The Seventeenth Corps was organized December 18, 1862, under the same order which created the Fifteenth and Sixteenth Corps. It was composed of the divisions of Logan, McArthur and Quinby,-- formerly the Third, Sixth and Seventh Divisions of Grant's Army, --and Major-General J. B. McPherson was assigned to its command. It was engaged in the operations on the Mississippi River prior to the campaign in the rear of Vicksburg, and then took a prominent part in the series of battles which resulted in the investment of that place. Its three divisions entered upon that campaign with 37 regiments of infantry, and 12 batteries (60 guns) of light artillery,--numbering, in all, 15,848 officers and men present for duty. Its total enrollment, present and absent, amounted to 23,154.
Logan's Division was engaged at the battle of Port Gibson (Magnolia Hills), where it lost 6 killed, 41 wounded, and 2 missing; also at Raymond, where it was the only division in action, losing there 66 killed, 339 wounded, and 37 missing. At the battle of Jackson, May 14th, the brunt of the fight fell on the Seventeenth Corps and on Quinby's Division, which lost 36 killed, 229 wounded, and 3 missing; total, 268. General Quinby being absent on account of illness, his division was commanded there by General Crocker. At Champion's Hill, both Logan's and Crocker's Divisions were engaged, losing in the aggregate 179 killed, 857 wounded, and 42 missing; total, 1,078. During these battles McArthur's Division had been absent on duty, but joined the corps in time for the first assault on Vicksburg, May 19, in which it lost 16 killed and 113 wounded. In the general assault of May 22d, the corps lost 150 killed, 880 wounded, and 36 missing; total, 1,066. It also sustained a severe loss in the trenches during the siege, and was engaged in the affair at Fort Hill, a strong earth-work in front of the corps position. This fort was successfully mined and blown up, June 25th, but the assaulting column was unable to retain their lodgment in the crater. Upon the surrender of Vicksburg, Logan's Division was accorded the honor of first entering and occupying the city, while the rest of the corps marched away with Sherman's Expedition against Jackson.
That place having been captured, the Army returned to Vicksburg, where, in September, 1863, the Fourth Division of the Sixteenth Corps (formerly Lauman's) was transferred to the Seventeenth, and placed under command of General M. M. Crocker. At the same time, Quinby's Division was transferred to the Fifteenth Corps. During the fall of 1863, the corps took part in various raids and marches, and in February, 1864, Crocker's and Leggett's Divisions accompanied Sherman's Army on the expedition from Vicksburg to Meridian, Miss., and on the return. Soon after this the corps became divided, two divisions joining Sherman's Army in the advance on Atlanta, while the rest of the corps remained in the Mississippi Valley.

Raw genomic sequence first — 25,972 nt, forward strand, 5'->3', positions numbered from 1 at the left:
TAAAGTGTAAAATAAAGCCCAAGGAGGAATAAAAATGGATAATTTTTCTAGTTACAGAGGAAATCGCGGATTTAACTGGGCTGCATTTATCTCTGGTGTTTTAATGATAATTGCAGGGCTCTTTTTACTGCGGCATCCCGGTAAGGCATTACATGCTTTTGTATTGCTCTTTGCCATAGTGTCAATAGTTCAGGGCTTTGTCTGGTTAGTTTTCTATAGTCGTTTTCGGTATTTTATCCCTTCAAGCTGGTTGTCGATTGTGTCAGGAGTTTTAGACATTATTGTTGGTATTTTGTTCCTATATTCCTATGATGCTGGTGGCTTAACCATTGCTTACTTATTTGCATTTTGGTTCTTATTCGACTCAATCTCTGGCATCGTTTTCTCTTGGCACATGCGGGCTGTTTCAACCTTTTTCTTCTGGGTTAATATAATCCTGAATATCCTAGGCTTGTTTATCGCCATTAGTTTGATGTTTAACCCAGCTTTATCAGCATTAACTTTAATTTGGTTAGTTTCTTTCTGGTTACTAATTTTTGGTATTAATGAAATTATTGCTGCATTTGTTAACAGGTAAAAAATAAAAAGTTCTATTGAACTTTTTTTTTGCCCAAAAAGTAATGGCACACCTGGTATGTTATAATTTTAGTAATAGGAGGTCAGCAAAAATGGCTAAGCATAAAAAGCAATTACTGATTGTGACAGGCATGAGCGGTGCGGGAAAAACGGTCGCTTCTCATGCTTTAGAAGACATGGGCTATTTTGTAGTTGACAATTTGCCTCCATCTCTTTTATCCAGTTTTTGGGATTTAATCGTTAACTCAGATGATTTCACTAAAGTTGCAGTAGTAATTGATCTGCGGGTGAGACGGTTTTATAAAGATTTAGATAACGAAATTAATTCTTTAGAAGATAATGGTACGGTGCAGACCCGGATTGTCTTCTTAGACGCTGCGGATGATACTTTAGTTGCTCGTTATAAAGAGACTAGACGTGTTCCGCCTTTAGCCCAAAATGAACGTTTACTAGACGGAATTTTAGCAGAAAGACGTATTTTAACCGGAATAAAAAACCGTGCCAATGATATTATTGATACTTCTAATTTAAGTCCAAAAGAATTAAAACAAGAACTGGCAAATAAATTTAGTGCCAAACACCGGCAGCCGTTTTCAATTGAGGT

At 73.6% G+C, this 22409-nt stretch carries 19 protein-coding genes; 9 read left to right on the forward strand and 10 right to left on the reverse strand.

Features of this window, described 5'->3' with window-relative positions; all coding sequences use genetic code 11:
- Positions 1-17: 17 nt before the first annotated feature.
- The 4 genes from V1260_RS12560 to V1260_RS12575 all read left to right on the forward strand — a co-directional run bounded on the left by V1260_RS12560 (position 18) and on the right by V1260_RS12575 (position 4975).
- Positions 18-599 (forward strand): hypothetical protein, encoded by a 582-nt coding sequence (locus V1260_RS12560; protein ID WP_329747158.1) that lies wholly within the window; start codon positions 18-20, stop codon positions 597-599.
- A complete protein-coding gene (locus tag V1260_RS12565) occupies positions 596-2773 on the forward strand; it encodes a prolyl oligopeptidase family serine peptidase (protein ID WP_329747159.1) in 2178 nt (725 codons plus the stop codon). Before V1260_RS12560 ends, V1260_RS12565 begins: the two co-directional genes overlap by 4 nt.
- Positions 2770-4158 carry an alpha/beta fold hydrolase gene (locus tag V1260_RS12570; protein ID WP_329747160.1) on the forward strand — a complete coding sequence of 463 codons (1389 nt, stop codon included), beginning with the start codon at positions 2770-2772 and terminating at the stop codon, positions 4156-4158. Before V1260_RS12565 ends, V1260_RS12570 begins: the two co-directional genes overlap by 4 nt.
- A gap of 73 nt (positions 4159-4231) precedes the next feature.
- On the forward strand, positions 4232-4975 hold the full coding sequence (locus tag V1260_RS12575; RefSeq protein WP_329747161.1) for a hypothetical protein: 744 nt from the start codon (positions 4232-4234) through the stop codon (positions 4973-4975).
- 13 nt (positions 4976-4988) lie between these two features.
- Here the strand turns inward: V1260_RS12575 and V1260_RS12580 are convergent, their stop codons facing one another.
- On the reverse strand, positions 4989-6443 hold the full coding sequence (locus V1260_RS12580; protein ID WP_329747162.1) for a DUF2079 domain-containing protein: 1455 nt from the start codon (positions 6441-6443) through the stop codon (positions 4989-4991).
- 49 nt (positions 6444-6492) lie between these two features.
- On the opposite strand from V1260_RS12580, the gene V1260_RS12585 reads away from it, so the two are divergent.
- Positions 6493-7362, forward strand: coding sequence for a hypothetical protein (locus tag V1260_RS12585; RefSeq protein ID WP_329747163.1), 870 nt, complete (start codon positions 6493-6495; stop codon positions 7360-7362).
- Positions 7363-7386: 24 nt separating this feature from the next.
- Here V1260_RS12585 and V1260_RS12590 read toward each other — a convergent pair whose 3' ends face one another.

In May, 1864, the Third and Fourth Divisions were assembled at Huntsville, Ala., from whence they marched through Georgia, and joined Sherman's Army on the 8th of June, at Ackworth, Ga. The corps was under the command of Major-General Frank P. Blair, General McPherson having been promoted to the command of the Army of the Tennessee, which comprised the Fifteenth, Sixteenth, and Seventeenth Corps. Blair's two divisions--the ones with Sherman's Army--were commanded by Generals Leggert and Gresham, the latter officer succeeding General Crocker, who relinquished his command, May 27th, on account of ill health. Although Sherman's Army was well on its way to Atlanta, there was plenty of hard fighting left for the Seventeenth Corps. It was engaged with honor in the battle of Atlanta, July 22nd, which was one of the hardest contested fields in that campaign. General Gresham was badly wounded in this action, and General Giles A. Smith succeeded to the command of the Fourth Division. After the fall of Atlanta, Fuller's Division of the Sixteenth Corps was transferred to the Seventeenth, becoming its First Division, to the command of which General Joseph A. Mower was soon after assigned.